This shows that long-term loyalty is possible for travel brands, but the key to achieving it is delivering a service that takes into account the individual’s needs. So while personalisation is somewhat of a buzzword at the moment, it’s certainly something that consumers value.

This is reflected in the reasons certain brands are favoured by consumers. The second-most favourite, Booking.com, was chosen because of its ability to personalise and tailor offers based on previous behaviour. Similarly, the biggest factor cited for British Airways was its superior rewards scheme.

Outside of these, there are a few standout examples of brands succeeding when it comes to loyalty.

Hilton and its Hilton Honours Program is particularly good, mainly because it allows consumers to make use of points in situations unrelated to the brand. Members can use them in restaurants and in shops, and even pool points to share with family and friends.

Marriott is another hotel chain that is similarly innovative, this time using a beacon-driven loyalty scheme to allow people to earn rewards based on where they are. 

New channels and technologies

Another way for travel brands to increase customer engagement is by meeting real-time demands based on various points in the customer’s journey.

When it comes to the inspiration stage, where travellers are researching where to go and what to see, virtual reality offers huge potential. The DMA found that 50% of consumers are interested in using a VR headset to see what a destination might look like in advance. Unsurprisingly, interest in VR is even higher among younger consumers. 

Moving on to the booking process, and this is where chatbots can help make the experience much more seamless. 52% of consumers say they’d use a chatbot to ask flight-related queries, while 38% say they’d be open to booking flights via a chatbot. This shows the demand for services that can be accessed in a native social environment, where consumers are already spending much of their time.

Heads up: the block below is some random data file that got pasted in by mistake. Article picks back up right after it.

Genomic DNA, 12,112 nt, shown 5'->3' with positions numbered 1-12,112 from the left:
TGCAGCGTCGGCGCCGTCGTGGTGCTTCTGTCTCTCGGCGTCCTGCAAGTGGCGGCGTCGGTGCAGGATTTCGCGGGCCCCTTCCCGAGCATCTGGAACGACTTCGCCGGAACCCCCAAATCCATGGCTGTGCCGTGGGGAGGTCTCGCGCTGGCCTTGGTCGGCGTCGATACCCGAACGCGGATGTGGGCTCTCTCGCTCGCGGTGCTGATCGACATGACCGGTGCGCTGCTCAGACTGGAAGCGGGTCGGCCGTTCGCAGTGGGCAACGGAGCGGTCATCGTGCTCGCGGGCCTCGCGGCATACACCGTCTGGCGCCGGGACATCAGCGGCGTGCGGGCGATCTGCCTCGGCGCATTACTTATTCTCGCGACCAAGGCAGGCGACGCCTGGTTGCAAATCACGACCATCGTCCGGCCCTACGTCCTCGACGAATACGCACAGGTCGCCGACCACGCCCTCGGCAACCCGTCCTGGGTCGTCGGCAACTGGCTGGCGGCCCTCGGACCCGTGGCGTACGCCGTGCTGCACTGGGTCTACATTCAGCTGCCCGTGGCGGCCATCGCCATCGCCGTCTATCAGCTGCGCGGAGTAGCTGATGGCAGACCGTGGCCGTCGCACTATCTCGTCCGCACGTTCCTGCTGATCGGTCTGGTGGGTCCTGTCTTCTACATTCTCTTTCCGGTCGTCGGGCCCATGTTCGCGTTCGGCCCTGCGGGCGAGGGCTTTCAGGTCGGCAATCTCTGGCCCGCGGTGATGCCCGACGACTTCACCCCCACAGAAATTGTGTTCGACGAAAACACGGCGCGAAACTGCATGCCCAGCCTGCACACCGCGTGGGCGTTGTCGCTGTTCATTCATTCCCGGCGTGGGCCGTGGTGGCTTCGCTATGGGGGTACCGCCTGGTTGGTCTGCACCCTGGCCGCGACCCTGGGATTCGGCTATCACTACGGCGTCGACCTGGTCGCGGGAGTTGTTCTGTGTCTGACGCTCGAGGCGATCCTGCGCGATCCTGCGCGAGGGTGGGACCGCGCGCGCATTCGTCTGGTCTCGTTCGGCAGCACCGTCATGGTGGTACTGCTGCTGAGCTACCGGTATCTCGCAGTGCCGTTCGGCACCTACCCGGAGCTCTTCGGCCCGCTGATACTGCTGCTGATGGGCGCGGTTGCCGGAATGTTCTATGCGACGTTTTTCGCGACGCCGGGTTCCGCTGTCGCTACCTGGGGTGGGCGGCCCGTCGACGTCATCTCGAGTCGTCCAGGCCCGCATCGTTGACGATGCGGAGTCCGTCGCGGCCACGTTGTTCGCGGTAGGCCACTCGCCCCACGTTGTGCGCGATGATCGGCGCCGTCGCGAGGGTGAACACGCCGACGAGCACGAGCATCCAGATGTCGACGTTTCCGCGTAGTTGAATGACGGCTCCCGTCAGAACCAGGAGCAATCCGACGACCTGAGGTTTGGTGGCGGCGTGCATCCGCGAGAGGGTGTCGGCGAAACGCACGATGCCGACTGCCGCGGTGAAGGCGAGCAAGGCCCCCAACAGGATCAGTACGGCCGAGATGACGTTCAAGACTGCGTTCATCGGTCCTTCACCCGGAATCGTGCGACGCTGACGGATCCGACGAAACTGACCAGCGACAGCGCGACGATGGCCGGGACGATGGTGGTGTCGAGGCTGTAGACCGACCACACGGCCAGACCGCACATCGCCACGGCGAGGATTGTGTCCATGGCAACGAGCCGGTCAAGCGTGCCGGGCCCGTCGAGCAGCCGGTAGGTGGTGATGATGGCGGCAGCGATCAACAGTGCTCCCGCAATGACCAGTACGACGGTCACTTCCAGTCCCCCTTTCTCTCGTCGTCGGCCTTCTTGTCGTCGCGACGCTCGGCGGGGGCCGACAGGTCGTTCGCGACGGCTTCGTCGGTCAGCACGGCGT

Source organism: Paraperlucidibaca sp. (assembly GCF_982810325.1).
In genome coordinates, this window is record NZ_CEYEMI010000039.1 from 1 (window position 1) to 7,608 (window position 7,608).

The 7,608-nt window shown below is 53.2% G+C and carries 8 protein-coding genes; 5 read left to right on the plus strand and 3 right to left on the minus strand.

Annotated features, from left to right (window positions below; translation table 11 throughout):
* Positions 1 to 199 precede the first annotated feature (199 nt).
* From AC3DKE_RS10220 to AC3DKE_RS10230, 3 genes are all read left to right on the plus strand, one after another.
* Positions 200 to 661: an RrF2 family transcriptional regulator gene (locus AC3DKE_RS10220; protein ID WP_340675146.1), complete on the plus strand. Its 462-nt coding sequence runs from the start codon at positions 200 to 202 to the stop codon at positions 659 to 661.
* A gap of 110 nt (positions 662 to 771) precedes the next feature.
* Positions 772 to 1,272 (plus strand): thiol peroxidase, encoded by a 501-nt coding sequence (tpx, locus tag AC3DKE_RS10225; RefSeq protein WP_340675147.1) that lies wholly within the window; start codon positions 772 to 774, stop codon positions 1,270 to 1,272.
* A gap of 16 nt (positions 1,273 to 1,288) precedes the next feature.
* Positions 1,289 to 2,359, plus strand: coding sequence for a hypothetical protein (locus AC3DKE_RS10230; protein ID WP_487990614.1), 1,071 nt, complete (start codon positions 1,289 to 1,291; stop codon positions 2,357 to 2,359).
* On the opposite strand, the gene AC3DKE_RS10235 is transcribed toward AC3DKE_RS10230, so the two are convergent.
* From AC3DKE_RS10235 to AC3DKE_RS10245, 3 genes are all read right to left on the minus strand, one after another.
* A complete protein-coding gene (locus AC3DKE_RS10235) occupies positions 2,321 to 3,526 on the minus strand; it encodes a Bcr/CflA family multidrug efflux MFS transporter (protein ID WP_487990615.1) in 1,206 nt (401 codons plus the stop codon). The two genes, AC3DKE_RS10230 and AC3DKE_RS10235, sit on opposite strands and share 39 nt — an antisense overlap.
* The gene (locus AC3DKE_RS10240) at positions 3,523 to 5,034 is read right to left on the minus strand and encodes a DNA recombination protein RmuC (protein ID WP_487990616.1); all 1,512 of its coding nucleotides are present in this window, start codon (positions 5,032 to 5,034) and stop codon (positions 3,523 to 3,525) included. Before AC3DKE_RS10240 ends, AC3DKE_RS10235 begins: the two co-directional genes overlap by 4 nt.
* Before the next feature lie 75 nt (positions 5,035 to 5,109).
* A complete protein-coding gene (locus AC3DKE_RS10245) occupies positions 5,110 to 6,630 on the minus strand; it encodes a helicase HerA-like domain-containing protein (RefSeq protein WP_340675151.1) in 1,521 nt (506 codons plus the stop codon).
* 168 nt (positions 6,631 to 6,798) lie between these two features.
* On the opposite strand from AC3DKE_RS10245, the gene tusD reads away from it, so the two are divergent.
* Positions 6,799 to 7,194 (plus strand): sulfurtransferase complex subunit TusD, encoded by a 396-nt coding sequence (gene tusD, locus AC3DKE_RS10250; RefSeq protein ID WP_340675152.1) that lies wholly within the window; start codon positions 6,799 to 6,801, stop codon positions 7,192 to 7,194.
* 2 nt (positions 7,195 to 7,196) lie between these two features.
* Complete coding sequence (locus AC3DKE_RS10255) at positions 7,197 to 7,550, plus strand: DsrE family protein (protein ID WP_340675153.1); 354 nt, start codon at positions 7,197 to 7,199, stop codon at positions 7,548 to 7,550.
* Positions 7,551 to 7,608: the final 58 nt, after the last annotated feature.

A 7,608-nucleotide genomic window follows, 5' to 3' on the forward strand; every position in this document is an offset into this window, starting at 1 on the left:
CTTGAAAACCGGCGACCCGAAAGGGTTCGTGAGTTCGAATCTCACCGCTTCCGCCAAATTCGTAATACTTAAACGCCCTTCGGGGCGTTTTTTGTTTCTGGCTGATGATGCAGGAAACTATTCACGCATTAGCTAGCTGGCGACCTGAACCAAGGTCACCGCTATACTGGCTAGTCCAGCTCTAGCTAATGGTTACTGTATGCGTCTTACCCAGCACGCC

The travel-phase is where data-sharing comes into play once again. However, this is an area which still poses a big barrier for brands. While 51% of consumers say they’d be happy to share their data in exchange for alerts, this is only once they realise what they'll get in return.

In his summary of the research, Scott emphasised the importance of showing consumers the value of data-sharing. This is because while the appetite for personalisation is certainly there, concerns about privacy and misuse of data can often outweigh desire.  

Finally, augmented reality presents a big opportunity for brands during the holiday phase. 45% of consumers say they’d be interested in using AR to find out informative facts about sites of interest.

Carnival Cruises is already using this type of in-the-moment personalisation. Its cruise wristbands send tailored offers and recommendations to guests both on-board and off, based on where they are and what they’re interacting with during their trip.

Key takeaways

So, let’s sum up some key takeaways.

  1. Consumers prioritise pragmatic needs, such as honesty, authenticity, value, and good service. Brands that do not meet these expectations (or view them as standard) run the risk of losing trust.
  2. Customer-centric brands create deeper relationships. Offering something of value (on top of the expected) can be the key to generating longer-term loyalty. 
  3. Transparency is key when it comes to data-sharing. Personalisation can help to improve the customer experience, so it is important to communicate this value-exchange clearly with consumers.
  4. In-the-moment technology can take brands to the next level. VR, AR, and chatbots can enhance and improve the travel journey, engaging consumers when it matters most.   

Related reading:

Nikki Gilliland

Published 13 September, 2017 by Nikki Gilliland @ Econsultancy

Nikki is a Writer at Econsultancy. You can follow her on Twitter or connect via LinkedIn.